In this manner, the return path is completely identified since path data has populated fields of respective error messages, created at each affected functional layer. Part of the information includes the line of source code affected when the error was detected.
This level of detail in error reporting is stored for troubleshooting. It is most helpful to detect whether the error occurred as a result of a "bug" in the program itself, or whether it was most probably introduced as a result of user error. Certainly, the generation of hierarchical error reporting is extremely useful during development of a software application.
The above-mentioned objects and advantages of the present invention will be more clearly understood when considered in conjunction with the accompanying drawings, in which:
FIG. 1 is an architectural block diagram of a generalized computer system platform.
FIG. 2 is a hierarchical flowchart of a program indicating the two principal layers of application and underlying software layer, namely, services.
FIG. 3 is a basic block diagram of a client-server environment involving database management.
FIG. 4 is a flowchart indicating a typical prior art exception (error) handling process between functions of an application.
FIG. 5 is a flowchart, similar to FIG. 4, but indicating a hierarchical exception handling, as employed in the present invention.
FIG. 6 is a layout of an exception message, indicating typical fields to be populated with detailed error message information, as employed in the present invention.
FIG. 7 is flowchart, similar to that of FIG. 2 but indicating additional hierarchical error reporting, as contributed by the present invention.
FIG. 8 is a flowchart of a sequence of normal operation of a program written in a language such as C++.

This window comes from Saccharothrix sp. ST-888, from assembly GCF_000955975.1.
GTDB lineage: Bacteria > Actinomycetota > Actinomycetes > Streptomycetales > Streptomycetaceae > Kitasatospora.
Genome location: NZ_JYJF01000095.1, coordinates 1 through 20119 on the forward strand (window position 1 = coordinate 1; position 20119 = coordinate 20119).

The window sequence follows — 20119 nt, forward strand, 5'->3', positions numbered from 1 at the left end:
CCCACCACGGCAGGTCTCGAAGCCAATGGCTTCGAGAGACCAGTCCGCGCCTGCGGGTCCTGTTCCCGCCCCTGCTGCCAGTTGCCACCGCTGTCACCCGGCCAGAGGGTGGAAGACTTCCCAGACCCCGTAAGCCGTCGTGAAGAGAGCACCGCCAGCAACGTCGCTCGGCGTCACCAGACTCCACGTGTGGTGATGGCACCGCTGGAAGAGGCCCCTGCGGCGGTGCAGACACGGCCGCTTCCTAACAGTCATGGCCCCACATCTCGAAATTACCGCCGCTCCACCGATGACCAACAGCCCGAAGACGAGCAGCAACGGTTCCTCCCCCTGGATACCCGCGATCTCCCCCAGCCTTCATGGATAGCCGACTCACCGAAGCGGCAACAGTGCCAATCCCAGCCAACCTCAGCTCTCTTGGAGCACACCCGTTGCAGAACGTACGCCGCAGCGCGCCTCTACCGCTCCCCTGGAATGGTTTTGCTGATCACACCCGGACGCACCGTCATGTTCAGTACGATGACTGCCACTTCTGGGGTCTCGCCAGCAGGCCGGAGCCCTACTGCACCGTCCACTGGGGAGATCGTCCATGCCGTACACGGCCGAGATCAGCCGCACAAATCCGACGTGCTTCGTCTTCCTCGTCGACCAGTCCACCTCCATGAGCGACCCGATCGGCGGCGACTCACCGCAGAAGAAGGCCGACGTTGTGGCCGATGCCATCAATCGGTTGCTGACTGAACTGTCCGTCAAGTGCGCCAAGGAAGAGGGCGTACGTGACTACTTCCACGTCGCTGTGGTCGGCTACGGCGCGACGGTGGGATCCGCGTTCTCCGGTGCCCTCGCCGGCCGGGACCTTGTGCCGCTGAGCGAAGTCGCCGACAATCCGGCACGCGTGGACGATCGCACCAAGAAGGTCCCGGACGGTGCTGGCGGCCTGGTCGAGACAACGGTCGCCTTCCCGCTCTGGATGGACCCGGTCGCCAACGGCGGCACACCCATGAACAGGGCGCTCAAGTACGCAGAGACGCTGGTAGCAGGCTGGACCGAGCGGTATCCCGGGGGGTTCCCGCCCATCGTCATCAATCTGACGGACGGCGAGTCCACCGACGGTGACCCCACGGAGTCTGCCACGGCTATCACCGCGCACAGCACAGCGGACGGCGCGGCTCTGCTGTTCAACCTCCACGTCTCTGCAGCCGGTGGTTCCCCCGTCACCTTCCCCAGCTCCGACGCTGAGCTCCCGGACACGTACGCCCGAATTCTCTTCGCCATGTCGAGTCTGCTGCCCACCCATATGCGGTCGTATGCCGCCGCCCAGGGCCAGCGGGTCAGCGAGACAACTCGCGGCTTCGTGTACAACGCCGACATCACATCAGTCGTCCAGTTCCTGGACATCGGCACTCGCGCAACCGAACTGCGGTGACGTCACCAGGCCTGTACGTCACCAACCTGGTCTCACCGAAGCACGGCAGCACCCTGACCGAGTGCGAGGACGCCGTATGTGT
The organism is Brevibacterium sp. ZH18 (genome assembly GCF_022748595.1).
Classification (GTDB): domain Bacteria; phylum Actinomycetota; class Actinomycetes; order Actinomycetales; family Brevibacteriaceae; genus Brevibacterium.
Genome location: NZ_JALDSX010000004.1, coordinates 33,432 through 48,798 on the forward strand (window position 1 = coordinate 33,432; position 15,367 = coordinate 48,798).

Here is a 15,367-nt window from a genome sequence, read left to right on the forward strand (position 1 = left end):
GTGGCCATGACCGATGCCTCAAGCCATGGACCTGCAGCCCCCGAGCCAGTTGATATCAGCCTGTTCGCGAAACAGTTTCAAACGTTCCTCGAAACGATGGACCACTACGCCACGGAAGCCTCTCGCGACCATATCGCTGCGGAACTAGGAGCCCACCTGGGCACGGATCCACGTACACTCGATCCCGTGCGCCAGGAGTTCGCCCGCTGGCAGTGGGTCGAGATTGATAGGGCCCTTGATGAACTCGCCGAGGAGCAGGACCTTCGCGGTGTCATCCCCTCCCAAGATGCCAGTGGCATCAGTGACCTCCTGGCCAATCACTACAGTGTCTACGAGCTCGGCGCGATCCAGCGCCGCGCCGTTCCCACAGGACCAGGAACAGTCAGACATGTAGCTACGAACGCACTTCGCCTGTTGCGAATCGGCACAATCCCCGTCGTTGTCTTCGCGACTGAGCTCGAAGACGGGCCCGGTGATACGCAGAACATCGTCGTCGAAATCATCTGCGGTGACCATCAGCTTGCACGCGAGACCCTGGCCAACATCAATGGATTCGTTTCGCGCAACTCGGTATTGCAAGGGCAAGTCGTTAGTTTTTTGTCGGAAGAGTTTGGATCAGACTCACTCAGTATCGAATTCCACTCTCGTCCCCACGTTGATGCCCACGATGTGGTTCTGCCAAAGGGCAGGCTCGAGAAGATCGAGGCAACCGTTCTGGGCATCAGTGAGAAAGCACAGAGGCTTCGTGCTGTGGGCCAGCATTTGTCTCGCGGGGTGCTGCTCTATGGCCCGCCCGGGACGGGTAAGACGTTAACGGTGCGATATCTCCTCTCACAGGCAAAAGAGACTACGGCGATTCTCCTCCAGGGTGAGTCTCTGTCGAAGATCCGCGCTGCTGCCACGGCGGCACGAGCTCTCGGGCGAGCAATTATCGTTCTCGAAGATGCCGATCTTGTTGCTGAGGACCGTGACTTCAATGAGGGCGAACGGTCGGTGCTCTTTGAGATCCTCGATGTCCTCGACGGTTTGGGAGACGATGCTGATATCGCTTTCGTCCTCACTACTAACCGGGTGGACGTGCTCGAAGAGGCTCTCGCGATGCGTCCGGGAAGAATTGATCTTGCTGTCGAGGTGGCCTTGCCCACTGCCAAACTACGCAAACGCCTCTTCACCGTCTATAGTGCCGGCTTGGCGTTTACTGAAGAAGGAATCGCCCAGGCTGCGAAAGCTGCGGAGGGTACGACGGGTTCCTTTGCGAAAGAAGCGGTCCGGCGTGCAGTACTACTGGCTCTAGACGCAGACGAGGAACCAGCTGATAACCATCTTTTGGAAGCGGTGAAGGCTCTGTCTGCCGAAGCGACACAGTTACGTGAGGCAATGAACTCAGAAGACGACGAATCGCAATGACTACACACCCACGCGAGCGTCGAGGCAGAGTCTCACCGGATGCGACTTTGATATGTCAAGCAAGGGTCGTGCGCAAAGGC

FIG. 9 is a flowchart similar to FIG. 8, with operation of error handling depicted.
FIG. 1 is a generalized architecture of a personal computer (PC). A user 10 relies upon a software program or application 12 to process data (for example, in a word processing program such as Word™ by Microscoft). The PC system is controlled by an operating system 16, such as DOS™, Windows™, etc. The hardware of the computer 18 carries out the various processes required by the application and the operating system. Often times, an additional layer, indicated as services 14, interfaces with the application. For example, if data from the computer software Excel™, by Microscoft, is to be inserted into a document being prepared in Word™, an underlying service, such as the conventional service OLE may be required. Any of the boxes shown in FIG. 1 may generate an error. The purpose of the present invention is to report back, with detailed particularity to the user 10, an error report that identifies the path of the error as well as the line of source code where the error was encountered. Basically, in order to achieve this function, and as will be explained hereinafter in greater detail, this requires the generation of an error message in the layer where the error is introduced. Subsequently "touched" levels in the return path of the error, to the user, generate a separate error message identifying each respective layer in the return path. The end result is a stacking of error messages that completely defines the error and the return path of the error. The error messages created avoid the ambiguity that results from present error reporting systems where a similar error can occur in parallel branches so that a returned error does not fully identify the particular branch affected.